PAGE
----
Saturday, March 23, 2013

Ghee whiz. Butter isn't bad.

We've been told for decades that butter is bad for you. But the right form of butter may be useful in relieving joint stiffness and chronic pain.

Even with the backlash against margarine and other spreads that come from factories, not from cows, a lot of people are still suspicious of all-natural butter.

But the truth about butter – and especially a very specific kind of butter – is really quite different. Butter has been used as a staple food for thousands of years. And, clarified butter (known by the kind of weird word 'ghee' [pronounced "gee" as in "gee whiz"] in India where it got its origins) has been prized for its health benefits for millennia. 

We Were Duped into Believing Butter Is Bad for Us

But as America began expanding around the waistline and as heart disease rates exploded in the 1960s and 70s, fat and cholesterol in our diet got most of the blame.

Butter is basically pure fat. A tablespoon of butter contains 14 grams of fat, including 8 grams of saturated fat. It also has 30 mg of cholesterol. So, under the thought that fats, and particularly saturated fats, are bad for you, butter became a taboo food for many.

What people didn't realize was that while heart disease had been going up, butter consumption had been on the decline – people had been trading it in for margarine. With the low-fat diet craze, butter consumption fell even further, and the use of processed spreads like margarine rose even more. Heart disease, diabetes, and obesity continued to climb right along with our intake of processed foods.

Only recently have nutritionists and medical scientists come to realize that your body needs fat – even saturated fat. That means you can enjoy real butter – the great taste, the versatility – and get some great health benefits, too. 

The Real Skinny on Butter

Butter can play an important and healthful role in your diet as long as you follow a few simple guidelines.

The best kind of butter to use is clarified butter, often called by its Indian name, ghee. Ghee is made by melting butter over low heat to remove much of the moisture. The melted mixture is then strained to remove caramelized milk solids. You're left with a pure, rich buttery substance that is excellent for cooking.

And it's good for you! 

Consuming purified butter like ghee delivers vitamin A, which is essential for good adrenal health; lecithin, which helps your body metabolize cholesterol; antioxidants like vitamin E and selenium; and conjugated linoleic acid, which promotes a strong immune system. Foods like ghee can promote proper hormone balance, good heart health, and better energy levels.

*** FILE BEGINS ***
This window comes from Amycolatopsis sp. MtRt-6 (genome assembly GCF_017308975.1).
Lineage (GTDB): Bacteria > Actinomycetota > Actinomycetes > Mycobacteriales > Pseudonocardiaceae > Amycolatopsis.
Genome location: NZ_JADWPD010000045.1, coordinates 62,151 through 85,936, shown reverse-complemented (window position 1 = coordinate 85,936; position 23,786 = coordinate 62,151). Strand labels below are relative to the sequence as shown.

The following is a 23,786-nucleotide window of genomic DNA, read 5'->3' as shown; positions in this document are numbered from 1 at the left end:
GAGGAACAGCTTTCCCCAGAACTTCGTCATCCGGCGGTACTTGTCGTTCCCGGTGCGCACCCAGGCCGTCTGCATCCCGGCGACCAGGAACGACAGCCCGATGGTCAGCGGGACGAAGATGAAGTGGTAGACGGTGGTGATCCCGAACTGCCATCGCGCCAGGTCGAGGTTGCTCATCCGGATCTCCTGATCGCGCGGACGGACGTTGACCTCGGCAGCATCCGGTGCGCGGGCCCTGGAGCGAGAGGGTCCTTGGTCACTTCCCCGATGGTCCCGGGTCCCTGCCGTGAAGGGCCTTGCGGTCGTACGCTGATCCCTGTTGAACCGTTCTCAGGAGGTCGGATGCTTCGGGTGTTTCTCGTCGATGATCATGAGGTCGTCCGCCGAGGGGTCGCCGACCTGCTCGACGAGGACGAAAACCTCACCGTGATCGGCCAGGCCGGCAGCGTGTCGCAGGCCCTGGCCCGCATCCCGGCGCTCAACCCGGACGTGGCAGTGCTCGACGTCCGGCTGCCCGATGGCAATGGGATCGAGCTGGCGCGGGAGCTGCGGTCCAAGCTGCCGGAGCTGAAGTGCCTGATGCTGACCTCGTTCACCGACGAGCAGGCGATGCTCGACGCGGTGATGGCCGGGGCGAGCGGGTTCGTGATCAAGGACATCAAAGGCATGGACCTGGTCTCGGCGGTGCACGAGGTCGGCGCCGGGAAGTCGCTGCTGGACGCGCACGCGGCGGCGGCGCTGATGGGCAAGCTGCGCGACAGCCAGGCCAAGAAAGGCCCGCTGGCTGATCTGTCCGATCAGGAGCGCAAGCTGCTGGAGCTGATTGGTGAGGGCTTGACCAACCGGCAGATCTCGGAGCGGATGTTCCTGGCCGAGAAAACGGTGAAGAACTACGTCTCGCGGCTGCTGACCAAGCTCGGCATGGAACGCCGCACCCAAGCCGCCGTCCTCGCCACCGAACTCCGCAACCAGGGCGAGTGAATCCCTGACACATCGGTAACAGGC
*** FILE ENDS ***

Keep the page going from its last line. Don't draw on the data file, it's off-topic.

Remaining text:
Best Butter for Better Health 

The main difference between ghee and straight butter is that the impurities have been removed from ghee. You get all the health benefits without the drawbacks. Despite being a high-fat food, ghee offers a number of health benefits when you use it in moderation. Two tablespoons or less of ghee a day can help to lower your risk of cardiovascular disease, especially if the balance of fats in your diet comes from plant sources – a fact that hasn't been confirmed about regular butter.

Fats like butter and ghee are made of fatty acids, which get categorized as short-chain, medium-chain, and long-chain. Stick with me – I'll show you why this matters. Long-chain fatty acids tend to be the most damaging to your heart health. Compared with butter, ghee contains a higher percentage of short- and medium-chain fatty acids and a lower percentage of long-chain fatty acids, making it more beneficial for your health.

Ghee also has one of the highest smoke points that you'll find in a fat, making it ideal for cooking. Many fats begin smoking below 400 degrees, but ghee's smoke point can be as high as 500 degrees. When an oil or fat reaches its smoke point, heat damage occurs, and that can trigger the production of compounds that, when you eat the food, will increase the level of free radicals in your body. By cooking with ghee, you make healthier food that is less likely to cause the kind of free radical damage associated with premature aging.

In Ayurvedic medicine, ghee is prescribed for people with joint stiffness and chronic pain. Ghee helps to lubricate connective tissues, which can relieve pain and promote flexibility.

Traditionally, ghee is prepared in India according to their own customs. But as word has gotten out about the amazing health benefits of ghee, about its versatility in cooking, and about its rich, pure flavor, it's grown in popularity. Many companies around the world now produce and offer ghee, so you have a lot of options. You can find ghee at your local health food store or you can even buy high-quality butter and make you own.

However you get it, ghee is definitely worth adding to your daily diet. It's a food that truly is good and good for you. 

Another great saturated fat to cook with is coconut oil. More about coconut oil here ...

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